Sunday, August 3, 2008


By Mitchell

A couple of passings that we should note today. I wish I had my usual time to devote to them, but I would be remiss in not saying something.

First, Solzhenitsyn. I don't know if young people can truly appreciate the impact he made. For that matter, I don't know that people of the time really understood it. When I was in high school Solzhenitsyn was a fashionable read, and I don't mean that critically. It was that he was seen in the same light as Tolkien, or Bradbury, or the other writers who captured the imaginations of young minds looking for something of substance. In lieu of any attempt on my part to add to the significance of the man's greatness (for who am I to try and instruct others in Solzhenitsyn? I hardly think people will wake up tomorrow wondering what Hadley thought of it all) I'd refer you to Jay Nordlinger's reminiscences of Solzhenitsyn, followed by a link to "the speech," entitled “A World Split Apart,” that summarized for so many the meaning of the struggle between good and evil, and why the fight against Communism was - and is - worth fighting. And he said it at a time when so many in this country lacked the courage to do so.

Some lives are lived greater than others, but that doesn't necessarily mean that other lives lack the impact. Skip Caray, of the famed Caray announcing family (son of Harry and father of Chip), and known to so many around the country from the days of the Braves on TBS, died today as well. Skip Caray had a warm and friendly presence, as if he and his listeners were sharing the Braves together. In his mind, the Braves weren't "his" team, they were "ours" - yours and his both. After Chip left the Cubs and came to the Braves, it was a pleasure listening to father and son sharing the love of baseball that fathers and sons are supposed to share. In retrospect, you have to recall the last Braves game last year, the last game to be broadcast on TBS before the new contract that replaced Braves games with a generic "Game of the Week." You could hear in Skip's voice how hard it was to understand why this was happening - weren't we all happy with the way things were? We've had a good thing going all these years, why stop now?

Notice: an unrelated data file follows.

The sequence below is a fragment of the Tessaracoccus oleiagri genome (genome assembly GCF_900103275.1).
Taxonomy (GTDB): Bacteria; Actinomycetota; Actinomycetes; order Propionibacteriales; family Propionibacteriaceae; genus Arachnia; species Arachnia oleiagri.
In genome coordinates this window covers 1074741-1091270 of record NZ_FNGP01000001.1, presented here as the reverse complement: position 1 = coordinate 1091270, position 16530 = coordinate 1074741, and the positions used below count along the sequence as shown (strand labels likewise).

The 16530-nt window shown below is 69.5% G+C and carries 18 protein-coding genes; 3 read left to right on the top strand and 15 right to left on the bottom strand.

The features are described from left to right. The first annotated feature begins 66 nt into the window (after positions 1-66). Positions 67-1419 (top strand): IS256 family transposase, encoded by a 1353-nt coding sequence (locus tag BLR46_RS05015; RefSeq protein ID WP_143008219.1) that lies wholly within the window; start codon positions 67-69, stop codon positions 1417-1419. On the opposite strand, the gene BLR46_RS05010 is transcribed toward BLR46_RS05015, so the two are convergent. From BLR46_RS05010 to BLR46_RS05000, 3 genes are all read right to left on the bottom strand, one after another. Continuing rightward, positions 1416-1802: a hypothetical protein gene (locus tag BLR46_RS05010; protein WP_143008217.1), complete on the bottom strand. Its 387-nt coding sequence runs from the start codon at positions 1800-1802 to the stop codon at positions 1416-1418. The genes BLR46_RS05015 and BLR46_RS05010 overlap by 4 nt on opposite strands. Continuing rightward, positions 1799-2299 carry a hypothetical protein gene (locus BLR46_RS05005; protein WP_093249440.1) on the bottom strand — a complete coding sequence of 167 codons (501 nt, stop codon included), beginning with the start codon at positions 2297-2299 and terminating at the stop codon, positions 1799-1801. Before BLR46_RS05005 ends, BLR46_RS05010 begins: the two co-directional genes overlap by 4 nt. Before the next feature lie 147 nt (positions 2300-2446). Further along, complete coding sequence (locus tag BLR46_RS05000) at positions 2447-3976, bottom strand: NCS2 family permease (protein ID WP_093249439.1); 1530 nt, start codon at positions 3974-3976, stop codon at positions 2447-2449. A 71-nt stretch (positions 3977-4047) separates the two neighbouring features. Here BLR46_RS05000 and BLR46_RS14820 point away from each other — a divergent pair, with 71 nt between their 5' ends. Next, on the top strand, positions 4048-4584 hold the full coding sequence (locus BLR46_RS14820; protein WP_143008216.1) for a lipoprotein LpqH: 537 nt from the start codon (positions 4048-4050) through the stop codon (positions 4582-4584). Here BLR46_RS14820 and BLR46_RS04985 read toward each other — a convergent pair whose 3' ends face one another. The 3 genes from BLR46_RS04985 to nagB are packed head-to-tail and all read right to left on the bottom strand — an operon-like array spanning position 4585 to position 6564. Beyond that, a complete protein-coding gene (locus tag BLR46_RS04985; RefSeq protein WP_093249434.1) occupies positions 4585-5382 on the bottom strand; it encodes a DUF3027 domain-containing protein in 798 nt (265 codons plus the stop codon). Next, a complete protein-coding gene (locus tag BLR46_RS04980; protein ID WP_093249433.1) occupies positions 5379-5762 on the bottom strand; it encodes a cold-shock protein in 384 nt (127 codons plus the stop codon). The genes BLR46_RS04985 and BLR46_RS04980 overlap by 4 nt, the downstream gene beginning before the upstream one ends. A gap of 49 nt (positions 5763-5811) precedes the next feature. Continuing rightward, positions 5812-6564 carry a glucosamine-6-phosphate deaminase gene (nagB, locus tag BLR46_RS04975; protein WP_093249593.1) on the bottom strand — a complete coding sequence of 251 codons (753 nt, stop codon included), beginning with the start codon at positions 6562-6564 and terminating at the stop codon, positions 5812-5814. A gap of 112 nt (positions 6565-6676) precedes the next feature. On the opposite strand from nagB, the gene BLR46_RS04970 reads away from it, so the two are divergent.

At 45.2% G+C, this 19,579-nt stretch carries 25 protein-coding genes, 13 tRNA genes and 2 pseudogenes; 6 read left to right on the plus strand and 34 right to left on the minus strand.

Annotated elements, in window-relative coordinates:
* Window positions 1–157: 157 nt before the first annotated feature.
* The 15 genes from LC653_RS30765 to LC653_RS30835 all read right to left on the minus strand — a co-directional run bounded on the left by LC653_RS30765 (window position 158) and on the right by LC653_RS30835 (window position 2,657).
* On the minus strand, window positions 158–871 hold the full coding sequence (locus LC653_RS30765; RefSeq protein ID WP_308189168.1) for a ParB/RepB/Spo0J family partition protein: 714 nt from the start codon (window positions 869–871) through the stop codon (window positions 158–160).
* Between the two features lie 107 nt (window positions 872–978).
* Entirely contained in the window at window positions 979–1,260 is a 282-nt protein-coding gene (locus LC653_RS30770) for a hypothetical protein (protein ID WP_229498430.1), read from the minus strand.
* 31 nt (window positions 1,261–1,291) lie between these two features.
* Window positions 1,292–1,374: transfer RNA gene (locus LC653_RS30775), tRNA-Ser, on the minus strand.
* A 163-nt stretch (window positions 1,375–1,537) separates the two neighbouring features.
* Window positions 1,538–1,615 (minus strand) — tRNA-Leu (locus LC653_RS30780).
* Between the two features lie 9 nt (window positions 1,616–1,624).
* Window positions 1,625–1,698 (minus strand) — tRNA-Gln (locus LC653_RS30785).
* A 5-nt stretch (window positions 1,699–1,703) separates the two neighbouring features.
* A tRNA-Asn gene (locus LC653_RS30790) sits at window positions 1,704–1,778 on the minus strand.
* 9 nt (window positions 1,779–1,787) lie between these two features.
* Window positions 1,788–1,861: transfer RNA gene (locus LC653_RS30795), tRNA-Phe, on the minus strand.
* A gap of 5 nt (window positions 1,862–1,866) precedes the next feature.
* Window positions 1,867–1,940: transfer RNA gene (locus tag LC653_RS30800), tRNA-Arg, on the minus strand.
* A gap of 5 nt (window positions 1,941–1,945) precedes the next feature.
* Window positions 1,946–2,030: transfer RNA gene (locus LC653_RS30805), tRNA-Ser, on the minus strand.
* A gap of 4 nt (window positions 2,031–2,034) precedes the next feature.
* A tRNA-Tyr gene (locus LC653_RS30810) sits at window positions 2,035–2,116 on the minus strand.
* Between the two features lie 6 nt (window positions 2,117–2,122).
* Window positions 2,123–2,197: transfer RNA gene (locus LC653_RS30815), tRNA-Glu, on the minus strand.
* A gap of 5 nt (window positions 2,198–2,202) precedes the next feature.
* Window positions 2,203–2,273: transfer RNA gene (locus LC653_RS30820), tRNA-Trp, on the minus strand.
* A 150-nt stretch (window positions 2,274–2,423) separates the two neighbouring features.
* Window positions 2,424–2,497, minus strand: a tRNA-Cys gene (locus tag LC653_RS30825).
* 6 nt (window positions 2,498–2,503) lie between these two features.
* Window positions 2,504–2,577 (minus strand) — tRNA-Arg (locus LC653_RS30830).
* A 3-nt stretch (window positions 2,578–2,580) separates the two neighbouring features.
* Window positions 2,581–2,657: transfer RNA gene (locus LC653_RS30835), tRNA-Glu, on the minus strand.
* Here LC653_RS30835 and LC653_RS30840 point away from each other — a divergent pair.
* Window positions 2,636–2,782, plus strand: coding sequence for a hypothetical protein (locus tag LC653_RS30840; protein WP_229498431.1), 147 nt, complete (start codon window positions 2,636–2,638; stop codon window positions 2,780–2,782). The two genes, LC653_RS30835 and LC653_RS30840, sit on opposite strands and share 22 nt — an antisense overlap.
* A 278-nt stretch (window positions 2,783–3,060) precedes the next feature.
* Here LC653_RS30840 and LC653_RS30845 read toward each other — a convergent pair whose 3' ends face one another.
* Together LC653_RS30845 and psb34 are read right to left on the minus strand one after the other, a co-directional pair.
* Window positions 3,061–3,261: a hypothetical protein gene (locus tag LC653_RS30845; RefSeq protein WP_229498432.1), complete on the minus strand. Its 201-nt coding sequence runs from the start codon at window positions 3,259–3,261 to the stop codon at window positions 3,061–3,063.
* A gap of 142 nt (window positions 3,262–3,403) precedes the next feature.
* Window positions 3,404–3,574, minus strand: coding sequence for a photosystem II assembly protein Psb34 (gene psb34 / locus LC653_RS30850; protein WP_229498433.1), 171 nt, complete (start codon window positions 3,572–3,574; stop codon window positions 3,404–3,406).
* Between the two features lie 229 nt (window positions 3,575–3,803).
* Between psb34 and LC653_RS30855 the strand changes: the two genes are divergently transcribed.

He was right, of course. Braves games had become a way of life for so many around the country: Braves fans who had moved way, but also baseball fans who didn't have a team of their own to root for. These were the fans who adopted the Braves, long before they became a powerhouse, and they adopted everything about them, including Skip Caray and the rest of the announcing crew (Pete Van Wieren and Don Sutton, among others). Like the greatest of the announcers, Skip Caray wasn't out to distract the fans from the game, and by not doing so he became an integral part of the game. He was smart, funny, smooth - and he will be missed.

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